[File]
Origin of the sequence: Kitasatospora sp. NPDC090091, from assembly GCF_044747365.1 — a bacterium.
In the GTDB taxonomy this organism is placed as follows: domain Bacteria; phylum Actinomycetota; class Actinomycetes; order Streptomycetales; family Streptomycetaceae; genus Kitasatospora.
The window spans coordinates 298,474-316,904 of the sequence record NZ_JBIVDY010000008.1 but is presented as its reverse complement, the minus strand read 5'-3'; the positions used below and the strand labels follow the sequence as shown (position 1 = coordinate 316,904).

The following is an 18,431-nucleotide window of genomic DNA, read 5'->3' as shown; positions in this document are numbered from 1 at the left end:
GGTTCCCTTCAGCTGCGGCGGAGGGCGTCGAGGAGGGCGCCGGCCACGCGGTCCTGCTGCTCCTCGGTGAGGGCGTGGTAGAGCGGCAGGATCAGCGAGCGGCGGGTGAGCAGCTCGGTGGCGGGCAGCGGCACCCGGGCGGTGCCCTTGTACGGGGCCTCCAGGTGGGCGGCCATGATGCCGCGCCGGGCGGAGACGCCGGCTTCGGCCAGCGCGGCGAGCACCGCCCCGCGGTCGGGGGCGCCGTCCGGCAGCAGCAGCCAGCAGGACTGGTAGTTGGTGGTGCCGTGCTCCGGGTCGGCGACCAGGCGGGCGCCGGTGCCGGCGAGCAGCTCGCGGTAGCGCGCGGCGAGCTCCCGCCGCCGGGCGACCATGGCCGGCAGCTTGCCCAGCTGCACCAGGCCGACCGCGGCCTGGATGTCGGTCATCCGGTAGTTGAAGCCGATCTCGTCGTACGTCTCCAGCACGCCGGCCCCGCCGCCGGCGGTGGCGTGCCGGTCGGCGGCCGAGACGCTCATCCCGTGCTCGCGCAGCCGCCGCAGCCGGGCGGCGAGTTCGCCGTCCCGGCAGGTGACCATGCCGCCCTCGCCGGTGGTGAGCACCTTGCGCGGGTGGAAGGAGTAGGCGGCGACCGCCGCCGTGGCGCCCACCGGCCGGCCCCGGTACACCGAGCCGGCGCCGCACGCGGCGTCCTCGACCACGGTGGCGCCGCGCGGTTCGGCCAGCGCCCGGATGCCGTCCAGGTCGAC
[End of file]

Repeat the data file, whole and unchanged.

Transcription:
Origin of the sequence: Kitasatospora sp. NPDC090091, from assembly GCF_044747365.1 — a bacterium.
In the GTDB taxonomy this organism is placed as follows: domain Bacteria; phylum Actinomycetota; class Actinomycetes; order Streptomycetales; family Streptomycetaceae; genus Kitasatospora.
The window spans coordinates 298,474-316,904 of the sequence record NZ_JBIVDY010000008.1 but is presented as its reverse complement, the minus strand read 5'-3'; the positions used below and the strand labels follow the sequence as shown (position 1 = coordinate 316,904).

The following is an 18,431-nucleotide window of genomic DNA, read 5'->3' as shown; positions in this document are numbered from 1 at the left end:
GGTTCCCTTCAGCTGCGGCGGAGGGCGTCGAGGAGGGCGCCGGCCACGCGGTCCTGCTGCTCCTCGGTGAGGGCGTGGTAGAGCGGCAGGATCAGCGAGCGGCGGGTGAGCAGCTCGGTGGCGGGCAGCGGCACCCGGGCGGTGCCCTTGTACGGGGCCTCCAGGTGGGCGGCCATGATGCCGCGCCGGGCGGAGACGCCGGCTTCGGCCAGCGCGGCGAGCACCGCCCCGCGGTCGGGGGCGCCGTCCGGCAGCAGCAGCCAGCAGGACTGGTAGTTGGTGGTGCCGTGCTCCGGGTCGGCGACCAGGCGGGCGCCGGTGCCGGCGAGCAGCTCGCGGTAGCGCGCGGCGAGCTCCCGCCGCCGGGCGACCATGGCCGGCAGCTTGCCCAGCTGCACCAGGCCGACCGCGGCCTGGATGTCGGTCATCCGGTAGTTGAAGCCGATCTCGTCGTACGTCTCCAGCACGCCGGCCCCGCCGCCGGCGGTGGCGTGCCGGTCGGCGGCCGAGACGCTCATCCCGTGCTCGCGCAGCCGCCGCAGCCGGGCGGCGAGTTCGCCGTCCCGGCAGGTGACCATGCCGCCCTCGCCGGTGGTGAGCACCTTGCGCGGGTGGAAGGAGTAGGCGGCGACCGCCGCCGTGGCGCCCACCGGCCGGCCCCGGTACACCGAGCCGGCGCCGCACGCGGCGTCCTCGACCACGGTGGCGCCGCGCGGTTCGGCCAGCGCCCGGATGCCGTCCAGGTCGAC